MZUNI Hosts IIF Mini Festival 2016

By: Steve Chipala

As Malawi continues to make strides towards promoting the film industry, the palm-fringed Mzuzu University (MZUNI), on Sunday afternoon played host to the International Images Film (IIF) mini festival for women April 2016.

Chavula (C) with Friends at the Festival
Chavula (C) with Friends at the Festival

Speaking to the lively audience after the festival, Malawi’s renowned award-winning movie star, Joyce Chavula, who was part of the IIF team, indicated that she was pleased with the turn up for the event and that there are more opportunities for Malawian young actors in the movie industry.

“I’m pleased with this overwhelming patronage. Driving all the way from Lilongwe, I never anticipated such a support from the audience. We’ve taken this festival to a number of universities here in Malawi but the turn up wasn’t all that impressive as we can see here. This has really impressed me. Let me also find this opportunity to encourage young actors from this university, from Mzuzu as well as across the country that there are so many open opportunities on the international film industry and what is required is determination, passion and hard work despite whatever glitches one may face,” said Chavula.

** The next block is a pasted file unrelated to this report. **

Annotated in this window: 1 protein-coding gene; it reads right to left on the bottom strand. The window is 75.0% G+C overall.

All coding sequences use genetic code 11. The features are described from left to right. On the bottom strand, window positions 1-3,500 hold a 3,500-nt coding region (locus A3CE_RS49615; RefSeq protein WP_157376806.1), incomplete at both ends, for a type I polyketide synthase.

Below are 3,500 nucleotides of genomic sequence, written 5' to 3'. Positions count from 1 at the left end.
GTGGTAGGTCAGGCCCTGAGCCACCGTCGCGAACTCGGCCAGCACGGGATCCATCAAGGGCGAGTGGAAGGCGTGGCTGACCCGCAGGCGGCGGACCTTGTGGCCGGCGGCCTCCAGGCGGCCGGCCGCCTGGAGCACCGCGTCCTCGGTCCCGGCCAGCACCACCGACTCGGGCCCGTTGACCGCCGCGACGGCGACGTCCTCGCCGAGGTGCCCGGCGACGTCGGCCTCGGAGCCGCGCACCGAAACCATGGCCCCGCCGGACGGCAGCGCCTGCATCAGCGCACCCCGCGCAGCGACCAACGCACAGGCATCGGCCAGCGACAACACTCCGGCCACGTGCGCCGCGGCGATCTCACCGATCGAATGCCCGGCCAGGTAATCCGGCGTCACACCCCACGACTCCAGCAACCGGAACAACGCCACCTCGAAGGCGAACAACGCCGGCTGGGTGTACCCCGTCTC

Commenting on the event, the Country Coordinator for the Lilongwe-based Story Club Malawi, Shadreck Chikoti, noted that Malawian artists should forge ahead in developing and exploring new avenues in their career.

“Malawi has the potential to make new strides in as far as the arts are concerned. In fact, I’m very proud to give you an example of one of the organisers of this event, Wesley Macheso, who is also a lecturer in the Department of Languages and Literature here at MZUNI, standing to my right here. Wesley’s short stories have been shortlisted in various short story competitions in Uganda and across the African continent, and in 2015 he won the Peer Gynt Literary awards. This is a vivid example that Malawian youths have the potential to make it in the arts,” said Chikoti.

The mini festival showcased two movies from Africa, ‘Two Villages Apart’, written by the renowned playwright Donald Mobide as a social commentary on the ripple effects of political hatred between Zimbabwe’s opposing sides, MDC and ZANU PF; as well as ‘Damaru’, a movie directed by Africa’s own, Agbor Obed.

The 2016 IIF festival was held in partnership with the Story Club Malawi. The IIF festival is an annual event that seeks to promote the movie industry across Africa and to accord an opportunity for African actors to get international exposure.


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